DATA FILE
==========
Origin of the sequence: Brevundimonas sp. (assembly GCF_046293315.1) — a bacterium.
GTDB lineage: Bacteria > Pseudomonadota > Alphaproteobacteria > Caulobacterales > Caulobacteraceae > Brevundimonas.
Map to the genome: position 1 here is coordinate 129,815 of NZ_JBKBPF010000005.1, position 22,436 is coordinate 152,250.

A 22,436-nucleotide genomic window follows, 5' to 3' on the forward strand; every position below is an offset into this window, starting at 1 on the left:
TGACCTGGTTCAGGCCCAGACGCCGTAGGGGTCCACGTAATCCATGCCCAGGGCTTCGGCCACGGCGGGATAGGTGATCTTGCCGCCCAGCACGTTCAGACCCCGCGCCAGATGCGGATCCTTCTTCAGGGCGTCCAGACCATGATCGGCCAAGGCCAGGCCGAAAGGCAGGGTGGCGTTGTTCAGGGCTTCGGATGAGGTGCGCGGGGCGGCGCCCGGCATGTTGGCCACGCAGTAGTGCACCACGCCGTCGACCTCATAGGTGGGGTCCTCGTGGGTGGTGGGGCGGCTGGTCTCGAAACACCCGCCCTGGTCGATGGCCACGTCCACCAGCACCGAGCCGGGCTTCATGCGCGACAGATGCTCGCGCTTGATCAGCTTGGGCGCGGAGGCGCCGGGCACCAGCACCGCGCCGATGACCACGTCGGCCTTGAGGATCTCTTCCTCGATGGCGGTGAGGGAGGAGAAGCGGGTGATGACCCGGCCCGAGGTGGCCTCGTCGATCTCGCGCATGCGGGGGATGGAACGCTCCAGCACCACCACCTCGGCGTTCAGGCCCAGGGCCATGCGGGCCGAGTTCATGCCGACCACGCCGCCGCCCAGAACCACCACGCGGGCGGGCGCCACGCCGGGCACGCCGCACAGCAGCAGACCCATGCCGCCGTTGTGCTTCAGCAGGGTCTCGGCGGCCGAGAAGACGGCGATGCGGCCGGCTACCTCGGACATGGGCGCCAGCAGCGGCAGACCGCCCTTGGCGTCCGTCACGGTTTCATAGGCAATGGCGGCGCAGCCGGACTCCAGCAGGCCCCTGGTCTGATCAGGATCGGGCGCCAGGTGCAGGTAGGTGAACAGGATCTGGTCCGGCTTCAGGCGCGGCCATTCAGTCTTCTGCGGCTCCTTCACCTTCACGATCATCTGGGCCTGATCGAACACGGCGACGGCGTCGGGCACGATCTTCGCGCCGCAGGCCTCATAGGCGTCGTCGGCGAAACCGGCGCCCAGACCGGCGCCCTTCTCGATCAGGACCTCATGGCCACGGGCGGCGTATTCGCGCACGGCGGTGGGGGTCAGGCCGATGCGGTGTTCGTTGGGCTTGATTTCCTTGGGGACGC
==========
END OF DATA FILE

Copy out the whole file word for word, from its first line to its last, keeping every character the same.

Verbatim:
Origin of the sequence: Brevundimonas sp. (assembly GCF_046293315.1) — a bacterium.
GTDB lineage: Bacteria > Pseudomonadota > Alphaproteobacteria > Caulobacterales > Caulobacteraceae > Brevundimonas.
Map to the genome: position 1 here is coordinate 129,815 of NZ_JBKBPF010000005.1, position 22,436 is coordinate 152,250.

A 22,436-nucleotide genomic window follows, 5' to 3' on the forward strand; every position below is an offset into this window, starting at 1 on the left:
TGACCTGGTTCAGGCCCAGACGCCGTAGGGGTCCACGTAATCCATGCCCAGGGCTTCGGCCACGGCGGGATAGGTGATCTTGCCGCCCAGCACGTTCAGACCCCGCGCCAGATGCGGATCCTTCTTCAGGGCGTCCAGACCATGATCGGCCAAGGCCAGGCCGAAAGGCAGGGTGGCGTTGTTCAGGGCTTCGGATGAGGTGCGCGGGGCGGCGCCCGGCATGTTGGCCACGCAGTAGTGCACCACGCCGTCGACCTCATAGGTGGGGTCCTCGTGGGTGGTGGGGCGGCTGGTCTCGAAACACCCGCCCTGGTCGATGGCCACGTCCACCAGCACCGAGCCGGGCTTCATGCGCGACAGATGCTCGCGCTTGATCAGCTTGGGCGCGGAGGCGCCGGGCACCAGCACCGCGCCGATGACCACGTCGGCCTTGAGGATCTCTTCCTCGATGGCGGTGAGGGAGGAGAAGCGGGTGATGACCCGGCCCGAGGTGGCCTCGTCGATCTCGCGCATGCGGGGGATGGAACGCTCCAGCACCACCACCTCGGCGTTCAGGCCCAGGGCCATGCGGGCCGAGTTCATGCCGACCACGCCGCCGCCCAGAACCACCACGCGGGCGGGCGCCACGCCGGGCACGCCGCACAGCAGCAGACCCATGCCGCCGTTGTGCTTCAGCAGGGTCTCGGCGGCCGAGAAGACGGCGATGCGGCCGGCTACCTCGGACATGGGCGCCAGCAGCGGCAGACCGCCCTTGGCGTCCGTCACGGTTTCATAGGCAATGGCGGCGCAGCCGGACTCCAGCAGGCCCCTGGTCTGATCAGGATCGGGCGCCAGGTGCAGGTAGGTGAACAGGATCTGGTCCGGCTTCAGGCGCGGCCATTCAGTCTTCTGCGGCTCCTTCACCTTCACGATCATCTGGGCCTGATCGAACACGGCGACGGCGTCGGGCACGATCTTCGCGCCGCAGGCCTCATAGGCGTCGTCGGCGAAACCGGCGCCCAGACCGGCGCCCTTCTCGATCAGGACCTCATGGCCACGGGCGGCGTATTCGCGCACGGCGGTGGGGGTCAGGCCGATGCGGTGTTCGTTGGGCTTGATTTCCTTGGGGACGC